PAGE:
When industry runs on wastewater

Posted on 05 January 2016.

In Durban, Veolia recycles wastewater to provide an alternative resource for industry and promote access to water for disadvantaged people.

In South Africa, water is a scarce resource. This is especially the case in the city of Durban, located in the municipality of eThekwini, bordering the Indian Ocean. Nearly 3.5 million people live in eThekwini, now the country’s second most populous urban area and the second largest industrial center after Johannesburg. But industry needs water. Lots of water! And supplying it sometimes comes at the expense of people.

Recycling wastewater is a particularly interesting solution to the problem of water scarcity. Recycling makes it possible to both optimize the use of water resources and better protect the ocean and rivers by reducing the volume of polluted waste discharged.

Which is why, in South Africa’s very first public-private partnership, eThekwini municipality entrusted Veolia Water Technologies South Africa with a 20 year contract for building and operating a wastewater recycling plant. Today, the Southern Wastewater Treatment Works (SWTW) plant recovers the domestic and industrial wastewater from the city of Durban. In the plant, 98% of the wastewater is treated for reuse. The installation is able to supply several of the city’s industries – for example Mondi Paper and SAPREF - with recycled water that is 60% less expensive than traditional sources of supply and of sufficient quality to ensure the functioning of manufacturing processes.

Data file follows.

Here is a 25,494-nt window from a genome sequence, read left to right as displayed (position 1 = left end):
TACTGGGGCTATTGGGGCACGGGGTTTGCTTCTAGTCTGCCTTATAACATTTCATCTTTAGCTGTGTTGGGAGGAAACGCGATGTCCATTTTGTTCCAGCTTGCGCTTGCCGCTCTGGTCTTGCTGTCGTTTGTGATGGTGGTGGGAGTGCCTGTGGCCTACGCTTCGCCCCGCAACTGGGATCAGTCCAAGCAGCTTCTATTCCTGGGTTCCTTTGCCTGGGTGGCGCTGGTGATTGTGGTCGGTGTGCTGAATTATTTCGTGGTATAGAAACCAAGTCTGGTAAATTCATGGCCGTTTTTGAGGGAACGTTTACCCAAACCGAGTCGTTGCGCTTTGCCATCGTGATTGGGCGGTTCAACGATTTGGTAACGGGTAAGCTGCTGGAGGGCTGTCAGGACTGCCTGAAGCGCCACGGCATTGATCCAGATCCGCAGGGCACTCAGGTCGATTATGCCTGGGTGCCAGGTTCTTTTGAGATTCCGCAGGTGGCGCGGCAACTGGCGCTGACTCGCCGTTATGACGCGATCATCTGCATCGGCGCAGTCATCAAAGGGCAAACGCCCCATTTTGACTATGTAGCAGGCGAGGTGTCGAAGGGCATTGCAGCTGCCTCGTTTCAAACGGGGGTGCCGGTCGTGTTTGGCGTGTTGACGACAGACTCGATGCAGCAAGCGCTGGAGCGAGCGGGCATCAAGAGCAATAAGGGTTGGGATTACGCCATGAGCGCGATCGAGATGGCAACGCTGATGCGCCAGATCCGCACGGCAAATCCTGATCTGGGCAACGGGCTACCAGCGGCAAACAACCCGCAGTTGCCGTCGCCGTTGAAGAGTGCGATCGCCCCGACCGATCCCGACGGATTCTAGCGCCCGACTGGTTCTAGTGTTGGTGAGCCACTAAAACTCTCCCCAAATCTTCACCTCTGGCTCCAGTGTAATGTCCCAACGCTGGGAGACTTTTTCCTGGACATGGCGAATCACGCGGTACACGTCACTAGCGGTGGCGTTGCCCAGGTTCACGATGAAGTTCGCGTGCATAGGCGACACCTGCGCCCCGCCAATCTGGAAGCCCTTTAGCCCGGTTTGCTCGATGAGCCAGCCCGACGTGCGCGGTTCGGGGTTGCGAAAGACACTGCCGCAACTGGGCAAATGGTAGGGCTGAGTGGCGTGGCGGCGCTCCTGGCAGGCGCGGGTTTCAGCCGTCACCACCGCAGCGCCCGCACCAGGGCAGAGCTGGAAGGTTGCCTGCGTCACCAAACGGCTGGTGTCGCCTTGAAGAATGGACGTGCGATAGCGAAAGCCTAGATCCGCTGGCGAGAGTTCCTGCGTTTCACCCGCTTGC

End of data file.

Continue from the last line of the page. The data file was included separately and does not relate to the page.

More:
Recycling its wastewater has enabled the eThekwini municipality to free up a significant amount of water previously used in industry and use it to supply disadvantaged urban and peri-urban communities. An additional 47,000 m3 of drinking water is therefore available to the people of Durban every day, the equivalent of 15 Olympic swimming pools! The environmental benefits are also substantial because the plant significantly reduces the volume of waste pumped into the Indian Ocean.

In addition to its economic and environmental advantages for the area of eThekwini, the contract includes a major social component. A percentage of the profits from the operation are plowed into a fund whose objective is to promote access to water for disadvantaged people. In addition, Veolia meets high commitments in relation to jobs and skills transfer. A win-win-win partnership for the community, industry and residents alike!